In 2016 we conducted research to investigate opportunities for innovation in Te Tai Tokerau Northland.

We discovered that Northland as a region had a comparatively low level of private sector research and development (R&D) activity.

This is not uncommon internationally where rural regions are dominated by primary production, and do not have readily available or accessible research assets.

But Northland is not dominated by rural production, giving it a reasonably diverse economy with strong manufacturing and tourism sectors, enabling it to both recover quickly and ride out business cycles.

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So what's the issue?

The issue is that construction, which is a large part of the manufacturing sector, and tourism are both affected by business cycles outside of our control, like much of primary production.

Water management had an easier pathway and projects are under way to support, for example, intensive horticulture development. Photo / Supplied
Water management had an easier pathway and projects are under way to support, for example, intensive horticulture development. Photo / Supplied

The age-old adage "we need to add value to our exports" comes to mind.

Internationally, especially amongst OECD countries, policy makers and economic development professionals are looking at how rural regions (those outside of major cities) can build innovative and resilient economies.

One of the strategies is through "smart specialisation" building on a region's comparative advantages (the first C usually relates to things like a region's natural resources). In other words, build depth in a specific domain or specialisation, upon which internationally competitive advantages (the second C usually relates to those things where a business can gain some kind of competitive advantage) can be developed.

So we asked what domains would most benefit from increased R&D support to build specialisations and business opportunities in Northland. Two domains rose to the top in our work: The management and use of water, and bio-actives and related nutritional or pharmaceutical benefits, building on Northland's comparative advantages in flora and fauna, topography, soils and climate.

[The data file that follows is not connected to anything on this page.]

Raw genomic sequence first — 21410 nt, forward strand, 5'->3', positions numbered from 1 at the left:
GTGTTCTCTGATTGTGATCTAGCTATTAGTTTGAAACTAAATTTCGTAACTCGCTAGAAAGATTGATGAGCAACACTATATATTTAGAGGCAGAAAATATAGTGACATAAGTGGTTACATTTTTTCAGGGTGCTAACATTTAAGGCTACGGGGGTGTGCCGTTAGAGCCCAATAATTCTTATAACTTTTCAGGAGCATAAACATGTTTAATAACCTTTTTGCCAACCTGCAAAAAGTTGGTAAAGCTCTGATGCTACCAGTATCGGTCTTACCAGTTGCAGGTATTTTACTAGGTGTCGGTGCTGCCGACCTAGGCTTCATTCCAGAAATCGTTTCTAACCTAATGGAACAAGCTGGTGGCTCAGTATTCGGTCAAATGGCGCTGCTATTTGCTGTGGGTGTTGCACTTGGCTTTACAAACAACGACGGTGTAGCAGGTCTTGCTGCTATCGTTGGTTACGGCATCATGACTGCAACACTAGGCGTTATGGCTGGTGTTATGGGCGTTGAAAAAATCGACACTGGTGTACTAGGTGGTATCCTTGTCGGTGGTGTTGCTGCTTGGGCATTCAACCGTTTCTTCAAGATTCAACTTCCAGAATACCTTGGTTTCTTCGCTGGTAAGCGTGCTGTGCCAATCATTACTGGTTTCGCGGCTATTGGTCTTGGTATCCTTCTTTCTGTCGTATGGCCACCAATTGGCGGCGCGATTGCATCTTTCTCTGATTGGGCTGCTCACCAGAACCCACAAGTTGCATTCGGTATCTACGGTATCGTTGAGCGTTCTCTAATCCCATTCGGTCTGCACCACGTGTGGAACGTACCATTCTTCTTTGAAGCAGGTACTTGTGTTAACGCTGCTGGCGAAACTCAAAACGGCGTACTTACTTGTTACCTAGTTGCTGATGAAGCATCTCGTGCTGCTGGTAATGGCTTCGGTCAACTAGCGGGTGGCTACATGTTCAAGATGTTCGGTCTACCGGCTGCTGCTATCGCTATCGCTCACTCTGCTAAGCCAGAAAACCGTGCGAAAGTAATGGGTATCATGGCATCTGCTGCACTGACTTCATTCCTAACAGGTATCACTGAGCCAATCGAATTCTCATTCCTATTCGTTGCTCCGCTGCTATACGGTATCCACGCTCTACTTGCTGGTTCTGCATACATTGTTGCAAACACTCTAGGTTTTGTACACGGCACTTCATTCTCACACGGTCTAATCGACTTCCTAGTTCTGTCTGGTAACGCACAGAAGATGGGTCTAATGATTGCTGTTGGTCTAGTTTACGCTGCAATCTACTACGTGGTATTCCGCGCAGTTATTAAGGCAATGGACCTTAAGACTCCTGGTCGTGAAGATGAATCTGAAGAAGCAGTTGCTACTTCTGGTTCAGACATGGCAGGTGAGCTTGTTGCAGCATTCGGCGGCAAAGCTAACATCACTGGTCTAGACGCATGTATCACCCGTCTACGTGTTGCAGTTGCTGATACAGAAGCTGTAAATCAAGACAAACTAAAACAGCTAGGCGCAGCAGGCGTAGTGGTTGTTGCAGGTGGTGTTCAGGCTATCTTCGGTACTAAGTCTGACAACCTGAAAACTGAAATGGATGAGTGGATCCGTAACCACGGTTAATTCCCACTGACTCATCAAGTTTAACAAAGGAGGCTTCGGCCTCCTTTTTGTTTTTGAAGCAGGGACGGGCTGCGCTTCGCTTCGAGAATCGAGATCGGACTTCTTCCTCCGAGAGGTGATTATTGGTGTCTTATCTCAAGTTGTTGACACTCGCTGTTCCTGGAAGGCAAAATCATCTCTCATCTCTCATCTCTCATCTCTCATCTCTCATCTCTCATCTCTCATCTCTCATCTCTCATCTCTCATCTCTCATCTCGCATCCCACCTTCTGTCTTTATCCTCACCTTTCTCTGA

Lake Manuwai was formed in the 1980s for the Kerikeri Irrigation Scheme. Photo / Supplied
Lake Manuwai was formed in the 1980s for the Kerikeri Irrigation Scheme. Photo / Supplied

On balance we considered that for Northland to gain a global innovation advantage, the second option was the most viable. The first, water management, had an easier pathway and projects are under way to support, for example, intensive horticulture development as you read this. But how do we get those high-value products where the benefit stays in Northland?

The first two Cs are textbook economics with more than 200 years of theory behind them. The third C, collaborative advantage, is new economic thinking that relates more to how businesses work together to gain access and explore new markets and ideas.

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Lots of new business models and ways of working, such as The Orchard, are evidence of this. From an innovation point of view businesses, R&D organisations, and in some cases Government, collaborate to create new specialisations. These usually come from the first two Cs with smart thinking, networks and collaboration added to the mix - the third C.

Recently, as part of my work on the Independent Advisory Panel for the Provincial Growth Fund, I was lucky enough to revisit Opotiki and get a look at its Open Ocean green-lipped mussel farm development. That's right, "open ocean" of the coast of the eastern Bay of Plenty.

It is taking advantage of its special position with regards to plentiful supply of phytoplankton to feed the mussels. Plenty of work to be done to build a world-class specialisation but it is on the path.

Northland? Yes, well, where do we begin? So much opportunity! Manuka honey is just the beginning.

■ Dr David Wilson is the chief executive of Northland's Economic Development Agency, Northland Inc, and chair of Economic Development NZ.